The Boy Commandos was a hugely successful Golden Age comic book feature, and no small reason was its extremely timely setting. Joe Simon and Jack Kirby made their bones on Captain America for Martin Goodman's outfit, but were seeking a better deal and so contracted with DC. What made Captain America stand out was the unusual confluence of real world events and a viscerally patriotic hero who for the most part battled spies and other criminals in the United States. With the Boy Commando, Simon and Kirby take the battle to the Axis powers with a rough and tumble team of tyros.
At Marvel Simon and Kirby had concocted the Young Allies which had Bucky and Toro ally themselves with regular kids to battle such enemies as the Red Skull. They took that formula and introduced an international team of youngsters who rushed into battle alongside the toughest soldiers, commandos who spearheaded the battle against Hitler, Mussolini and Tojo. Andre Chavard is French, Alfie Twidgett is British, Jan Hasaan is Dutch and Brooklyn (no last name) is of course American. These four youngsters served as mascots of a sort, similar to Bucky, but were often on the battlefield across the globe. Their leader is Rip Carter, a sharp-chined classic good guy and all around role model for the boys.
The key to the success of the series was that as interesting as these characters might have been, they were often not the focus of the stories. Very much like Will Eisner's The Spirit, the stories of the Boy Commandos often focused on one-shot characters who demonstrated unusual bravery or cowardice or both. Very often the Commandos themselves would disappear in their own feature, showing up at the end to tie up the loose ends. This gave the stories a real variety and also downplayed the fundamental weakness of the series, the improbability that boys could effectively fight with such gusto on the war front. The stories wind across the globe, hitting all the theaters of war and invariably offered up a patriotic message of support and encouragement.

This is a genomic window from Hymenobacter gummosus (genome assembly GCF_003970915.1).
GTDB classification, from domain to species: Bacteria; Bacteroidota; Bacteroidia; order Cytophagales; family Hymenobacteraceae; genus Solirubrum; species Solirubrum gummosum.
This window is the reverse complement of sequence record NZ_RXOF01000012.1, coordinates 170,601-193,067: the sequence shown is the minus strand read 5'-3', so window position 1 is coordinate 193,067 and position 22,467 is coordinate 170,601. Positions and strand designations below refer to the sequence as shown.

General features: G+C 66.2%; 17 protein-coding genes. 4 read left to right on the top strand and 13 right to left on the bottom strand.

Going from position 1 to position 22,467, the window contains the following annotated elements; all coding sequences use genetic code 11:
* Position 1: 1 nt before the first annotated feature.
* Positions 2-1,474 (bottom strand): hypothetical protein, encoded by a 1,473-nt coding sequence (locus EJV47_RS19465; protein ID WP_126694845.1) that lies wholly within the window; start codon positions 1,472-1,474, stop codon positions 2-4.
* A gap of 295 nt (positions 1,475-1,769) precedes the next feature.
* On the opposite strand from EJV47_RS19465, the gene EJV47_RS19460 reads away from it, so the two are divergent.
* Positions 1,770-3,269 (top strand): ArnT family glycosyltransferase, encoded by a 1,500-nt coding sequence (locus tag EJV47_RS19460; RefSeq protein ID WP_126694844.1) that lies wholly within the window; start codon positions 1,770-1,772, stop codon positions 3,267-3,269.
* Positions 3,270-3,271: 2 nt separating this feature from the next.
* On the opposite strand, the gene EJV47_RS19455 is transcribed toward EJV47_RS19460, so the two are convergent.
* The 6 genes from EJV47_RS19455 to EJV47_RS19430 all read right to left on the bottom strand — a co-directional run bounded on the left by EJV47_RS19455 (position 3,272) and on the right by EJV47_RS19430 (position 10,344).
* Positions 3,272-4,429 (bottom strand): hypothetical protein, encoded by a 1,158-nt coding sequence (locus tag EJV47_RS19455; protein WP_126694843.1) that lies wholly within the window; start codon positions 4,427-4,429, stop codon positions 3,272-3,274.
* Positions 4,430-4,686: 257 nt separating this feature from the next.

The Boy Commandos were very much a product of the times and captured the zeitgeist of the country. Simon and Kirby, who both served in the war effort (Simon in the Coast Guard and Kirby overseas under the command of Patton) really seemed to have a sense of what the moment required. They also reveled in the storytelling of comics, clearly to my eye adapting many of the popular tropes of movies to the comic book page, another similarity to Eisner's work. But where Eisner tapped into the film noir aspect of movies, Simon and Kirby seemed to really love comedies and adventures. When I read the dialogue of Brooklyn, I hear the voice of Curly of the Three Stooges ringing in my head. Whatever the elements of the brew were, it's clear that Simon and Kirby and the members of their studio were pushing the limits of the medium and having fun doing it.